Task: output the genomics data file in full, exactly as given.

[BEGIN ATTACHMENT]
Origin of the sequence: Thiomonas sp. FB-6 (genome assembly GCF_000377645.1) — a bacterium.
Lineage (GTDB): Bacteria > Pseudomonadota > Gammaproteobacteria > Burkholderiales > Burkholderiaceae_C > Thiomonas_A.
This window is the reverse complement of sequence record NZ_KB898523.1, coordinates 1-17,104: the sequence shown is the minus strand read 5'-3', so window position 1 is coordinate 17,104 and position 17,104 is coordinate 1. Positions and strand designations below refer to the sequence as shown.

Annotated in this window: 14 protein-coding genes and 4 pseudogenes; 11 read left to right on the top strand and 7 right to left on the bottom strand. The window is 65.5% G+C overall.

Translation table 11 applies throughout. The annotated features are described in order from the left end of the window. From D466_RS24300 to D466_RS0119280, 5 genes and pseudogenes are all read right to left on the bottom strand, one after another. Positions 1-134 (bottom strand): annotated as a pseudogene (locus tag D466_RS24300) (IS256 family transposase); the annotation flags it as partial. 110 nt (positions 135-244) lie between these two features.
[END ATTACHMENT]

Origin of the sequence: Thiomonas sp. FB-6 (genome assembly GCF_000377645.1) — a bacterium.
Lineage (GTDB): Bacteria > Pseudomonadota > Gammaproteobacteria > Burkholderiales > Burkholderiaceae_C > Thiomonas_A.
This window is the reverse complement of sequence record NZ_KB898523.1, coordinates 1-17,104: the sequence shown is the minus strand read 5'-3', so window position 1 is coordinate 17,104 and position 17,104 is coordinate 1. Positions and strand designations below refer to the sequence as shown.

Annotated in this window: 14 protein-coding genes and 4 pseudogenes; 11 read left to right on the top strand and 7 right to left on the bottom strand. The window is 65.5% G+C overall.

Translation table 11 applies throughout. The annotated features are described in order from the left end of the window. From D466_RS24300 to D466_RS0119280, 5 genes and pseudogenes are all read right to left on the bottom strand, one after another. Positions 1-134 (bottom strand): annotated as a pseudogene (locus tag D466_RS24300) (IS256 family transposase); the annotation flags it as partial. 110 nt (positions 135-244) lie between these two features.